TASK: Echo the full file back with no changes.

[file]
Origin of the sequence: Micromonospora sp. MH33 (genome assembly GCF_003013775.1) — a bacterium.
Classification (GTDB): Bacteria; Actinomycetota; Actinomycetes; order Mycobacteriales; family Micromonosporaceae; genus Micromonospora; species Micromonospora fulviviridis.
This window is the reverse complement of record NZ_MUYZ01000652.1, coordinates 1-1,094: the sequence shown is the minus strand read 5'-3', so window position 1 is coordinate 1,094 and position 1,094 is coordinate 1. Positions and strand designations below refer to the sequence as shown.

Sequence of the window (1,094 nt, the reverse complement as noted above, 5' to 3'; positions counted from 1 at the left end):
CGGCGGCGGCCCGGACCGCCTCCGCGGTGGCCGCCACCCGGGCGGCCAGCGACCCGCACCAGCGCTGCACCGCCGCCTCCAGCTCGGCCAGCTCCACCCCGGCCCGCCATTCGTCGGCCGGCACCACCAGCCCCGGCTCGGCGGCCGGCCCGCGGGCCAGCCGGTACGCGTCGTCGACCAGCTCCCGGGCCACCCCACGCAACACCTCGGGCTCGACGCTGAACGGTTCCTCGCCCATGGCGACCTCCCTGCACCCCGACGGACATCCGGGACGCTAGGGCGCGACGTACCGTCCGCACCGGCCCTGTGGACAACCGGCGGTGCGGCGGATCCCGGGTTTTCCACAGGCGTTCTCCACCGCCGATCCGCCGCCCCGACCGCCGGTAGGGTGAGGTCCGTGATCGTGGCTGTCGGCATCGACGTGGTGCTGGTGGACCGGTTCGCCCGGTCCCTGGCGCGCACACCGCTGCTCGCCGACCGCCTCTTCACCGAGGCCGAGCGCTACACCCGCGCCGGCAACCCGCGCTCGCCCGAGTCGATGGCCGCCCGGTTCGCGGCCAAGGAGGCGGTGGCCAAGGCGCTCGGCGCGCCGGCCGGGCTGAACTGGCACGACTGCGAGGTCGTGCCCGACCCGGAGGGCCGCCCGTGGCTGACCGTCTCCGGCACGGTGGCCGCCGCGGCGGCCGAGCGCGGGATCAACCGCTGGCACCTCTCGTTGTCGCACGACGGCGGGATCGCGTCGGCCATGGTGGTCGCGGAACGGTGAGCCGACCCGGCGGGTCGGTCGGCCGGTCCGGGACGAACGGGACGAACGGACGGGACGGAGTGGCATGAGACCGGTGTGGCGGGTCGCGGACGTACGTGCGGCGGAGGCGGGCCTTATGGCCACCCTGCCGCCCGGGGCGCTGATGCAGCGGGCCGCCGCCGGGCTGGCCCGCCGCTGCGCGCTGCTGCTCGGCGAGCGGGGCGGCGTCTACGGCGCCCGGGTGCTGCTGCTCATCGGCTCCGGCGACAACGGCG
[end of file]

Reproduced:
Origin of the sequence: Micromonospora sp. MH33 (genome assembly GCF_003013775.1) — a bacterium.
Classification (GTDB): Bacteria; Actinomycetota; Actinomycetes; order Mycobacteriales; family Micromonosporaceae; genus Micromonospora; species Micromonospora fulviviridis.
This window is the reverse complement of record NZ_MUYZ01000652.1, coordinates 1-1,094: the sequence shown is the minus strand read 5'-3', so window position 1 is coordinate 1,094 and position 1,094 is coordinate 1. Positions and strand designations below refer to the sequence as shown.

Sequence of the window (1,094 nt, the reverse complement as noted above, 5' to 3'; positions counted from 1 at the left end):
CGGCGGCGGCCCGGACCGCCTCCGCGGTGGCCGCCACCCGGGCGGCCAGCGACCCGCACCAGCGCTGCACCGCCGCCTCCAGCTCGGCCAGCTCCACCCCGGCCCGCCATTCGTCGGCCGGCACCACCAGCCCCGGCTCGGCGGCCGGCCCGCGGGCCAGCCGGTACGCGTCGTCGACCAGCTCCCGGGCCACCCCACGCAACACCTCGGGCTCGACGCTGAACGGTTCCTCGCCCATGGCGACCTCCCTGCACCCCGACGGACATCCGGGACGCTAGGGCGCGACGTACCGTCCGCACCGGCCCTGTGGACAACCGGCGGTGCGGCGGATCCCGGGTTTTCCACAGGCGTTCTCCACCGCCGATCCGCCGCCCCGACCGCCGGTAGGGTGAGGTCCGTGATCGTGGCTGTCGGCATCGACGTGGTGCTGGTGGACCGGTTCGCCCGGTCCCTGGCGCGCACACCGCTGCTCGCCGACCGCCTCTTCACCGAGGCCGAGCGCTACACCCGCGCCGGCAACCCGCGCTCGCCCGAGTCGATGGCCGCCCGGTTCGCGGCCAAGGAGGCGGTGGCCAAGGCGCTCGGCGCGCCGGCCGGGCTGAACTGGCACGACTGCGAGGTCGTGCCCGACCCGGAGGGCCGCCCGTGGCTGACCGTCTCCGGCACGGTGGCCGCCGCGGCGGCCGAGCGCGGGATCAACCGCTGGCACCTCTCGTTGTCGCACGACGGCGGGATCGCGTCGGCCATGGTGGTCGCGGAACGGTGAGCCGACCCGGCGGGTCGGTCGGCCGGTCCGGGACGAACGGGACGAACGGACGGGACGGAGTGGCATGAGACCGGTGTGGCGGGTCGCGGACGTACGTGCGGCGGAGGCGGGCCTTATGGCCACCCTGCCGCCCGGGGCGCTGATGCAGCGGGCCGCCGCCGGGCTGGCCCGCCGCTGCGCGCTGCTGCTCGGCGAGCGGGGCGGCGTCTACGGCGCCCGGGTGCTGCTGCTCATCGGCTCCGGCGACAACGGCG